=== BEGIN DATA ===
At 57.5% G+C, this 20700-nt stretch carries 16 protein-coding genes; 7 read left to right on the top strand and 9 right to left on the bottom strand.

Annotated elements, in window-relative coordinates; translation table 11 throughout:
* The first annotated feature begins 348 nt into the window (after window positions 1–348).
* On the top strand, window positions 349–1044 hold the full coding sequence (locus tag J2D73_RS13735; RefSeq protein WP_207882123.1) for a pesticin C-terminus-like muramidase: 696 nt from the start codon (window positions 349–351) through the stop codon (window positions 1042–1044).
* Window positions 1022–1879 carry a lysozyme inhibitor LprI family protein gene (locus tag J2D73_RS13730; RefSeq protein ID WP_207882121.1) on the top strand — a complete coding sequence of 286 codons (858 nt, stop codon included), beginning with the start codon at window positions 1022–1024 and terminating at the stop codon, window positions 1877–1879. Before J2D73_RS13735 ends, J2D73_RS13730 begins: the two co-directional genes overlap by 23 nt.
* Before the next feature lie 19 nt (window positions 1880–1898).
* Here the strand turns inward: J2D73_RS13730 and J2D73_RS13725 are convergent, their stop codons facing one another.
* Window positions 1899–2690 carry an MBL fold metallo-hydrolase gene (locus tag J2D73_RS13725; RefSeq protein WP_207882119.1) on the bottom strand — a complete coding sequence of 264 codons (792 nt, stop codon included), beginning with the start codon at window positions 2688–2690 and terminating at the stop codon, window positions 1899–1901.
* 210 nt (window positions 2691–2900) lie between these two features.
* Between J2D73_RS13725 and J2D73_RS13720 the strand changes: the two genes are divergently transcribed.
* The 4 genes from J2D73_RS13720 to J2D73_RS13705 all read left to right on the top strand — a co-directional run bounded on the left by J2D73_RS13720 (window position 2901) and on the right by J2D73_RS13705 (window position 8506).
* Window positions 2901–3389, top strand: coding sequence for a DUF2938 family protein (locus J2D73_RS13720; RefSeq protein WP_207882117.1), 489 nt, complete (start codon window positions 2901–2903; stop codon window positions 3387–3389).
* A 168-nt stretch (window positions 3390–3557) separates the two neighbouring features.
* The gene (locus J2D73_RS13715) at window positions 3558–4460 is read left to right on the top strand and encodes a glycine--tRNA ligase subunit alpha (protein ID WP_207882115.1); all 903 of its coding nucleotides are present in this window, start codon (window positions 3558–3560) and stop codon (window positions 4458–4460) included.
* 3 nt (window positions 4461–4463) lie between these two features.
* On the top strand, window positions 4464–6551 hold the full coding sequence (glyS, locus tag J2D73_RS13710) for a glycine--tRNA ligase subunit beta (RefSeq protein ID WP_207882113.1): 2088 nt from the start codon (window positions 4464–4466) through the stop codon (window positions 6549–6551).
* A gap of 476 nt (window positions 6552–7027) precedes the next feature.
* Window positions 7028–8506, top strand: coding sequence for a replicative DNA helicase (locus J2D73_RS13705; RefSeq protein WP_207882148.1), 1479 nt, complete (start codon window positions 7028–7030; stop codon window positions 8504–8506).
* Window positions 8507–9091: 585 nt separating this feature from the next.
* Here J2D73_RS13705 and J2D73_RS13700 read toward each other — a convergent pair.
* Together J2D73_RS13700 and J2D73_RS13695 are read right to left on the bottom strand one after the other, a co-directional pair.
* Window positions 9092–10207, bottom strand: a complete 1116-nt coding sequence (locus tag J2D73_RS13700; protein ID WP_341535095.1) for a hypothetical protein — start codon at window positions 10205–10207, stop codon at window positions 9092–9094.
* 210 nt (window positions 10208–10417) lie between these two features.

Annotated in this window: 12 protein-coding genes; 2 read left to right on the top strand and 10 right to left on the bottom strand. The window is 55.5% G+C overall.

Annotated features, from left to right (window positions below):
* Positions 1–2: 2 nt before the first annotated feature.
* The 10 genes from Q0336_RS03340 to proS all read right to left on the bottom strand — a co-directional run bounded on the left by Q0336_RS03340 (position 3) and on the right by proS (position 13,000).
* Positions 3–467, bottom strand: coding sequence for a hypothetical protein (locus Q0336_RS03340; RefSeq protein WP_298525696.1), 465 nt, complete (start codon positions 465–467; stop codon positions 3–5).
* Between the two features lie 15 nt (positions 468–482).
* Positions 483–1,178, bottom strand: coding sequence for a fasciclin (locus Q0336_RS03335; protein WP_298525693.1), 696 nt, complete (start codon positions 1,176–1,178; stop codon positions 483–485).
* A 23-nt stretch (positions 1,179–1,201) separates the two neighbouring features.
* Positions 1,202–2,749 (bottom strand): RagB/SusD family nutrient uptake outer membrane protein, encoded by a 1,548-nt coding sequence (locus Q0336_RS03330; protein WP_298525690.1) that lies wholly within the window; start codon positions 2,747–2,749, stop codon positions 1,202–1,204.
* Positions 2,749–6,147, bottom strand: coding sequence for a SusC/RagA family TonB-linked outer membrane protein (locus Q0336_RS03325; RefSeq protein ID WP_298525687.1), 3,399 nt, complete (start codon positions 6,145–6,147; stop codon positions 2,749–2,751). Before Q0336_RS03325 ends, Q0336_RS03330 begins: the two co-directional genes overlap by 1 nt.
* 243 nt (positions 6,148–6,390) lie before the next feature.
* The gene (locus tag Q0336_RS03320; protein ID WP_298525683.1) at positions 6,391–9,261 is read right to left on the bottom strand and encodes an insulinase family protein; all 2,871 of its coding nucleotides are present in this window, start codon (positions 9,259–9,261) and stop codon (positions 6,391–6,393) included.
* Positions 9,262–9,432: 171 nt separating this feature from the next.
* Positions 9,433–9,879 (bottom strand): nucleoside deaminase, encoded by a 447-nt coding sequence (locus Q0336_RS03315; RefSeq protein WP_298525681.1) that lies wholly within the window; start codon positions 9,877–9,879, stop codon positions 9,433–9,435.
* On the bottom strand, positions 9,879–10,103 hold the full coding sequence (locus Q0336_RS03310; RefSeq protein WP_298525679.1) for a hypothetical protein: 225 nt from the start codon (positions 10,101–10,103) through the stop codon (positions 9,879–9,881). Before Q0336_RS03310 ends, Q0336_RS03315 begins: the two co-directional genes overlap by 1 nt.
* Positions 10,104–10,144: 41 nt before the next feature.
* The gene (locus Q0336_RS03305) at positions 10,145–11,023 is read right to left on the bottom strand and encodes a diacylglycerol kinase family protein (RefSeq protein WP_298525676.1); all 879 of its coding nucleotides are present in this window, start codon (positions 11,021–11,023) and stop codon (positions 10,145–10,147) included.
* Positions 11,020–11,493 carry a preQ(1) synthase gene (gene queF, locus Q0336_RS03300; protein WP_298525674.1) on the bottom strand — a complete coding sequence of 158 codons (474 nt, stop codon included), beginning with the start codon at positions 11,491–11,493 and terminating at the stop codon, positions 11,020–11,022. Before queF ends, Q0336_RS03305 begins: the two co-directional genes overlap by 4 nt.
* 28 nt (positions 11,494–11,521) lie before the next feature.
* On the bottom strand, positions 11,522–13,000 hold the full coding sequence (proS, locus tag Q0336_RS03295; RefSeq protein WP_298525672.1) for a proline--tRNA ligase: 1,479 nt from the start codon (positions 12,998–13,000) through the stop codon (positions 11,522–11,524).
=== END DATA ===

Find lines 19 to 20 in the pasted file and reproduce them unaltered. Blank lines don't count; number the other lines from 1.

* Window positions 8507–9091: 585 nt separating this feature from the next.
* Here J2D73_RS13705 and J2D73_RS13700 read toward each other — a convergent pair.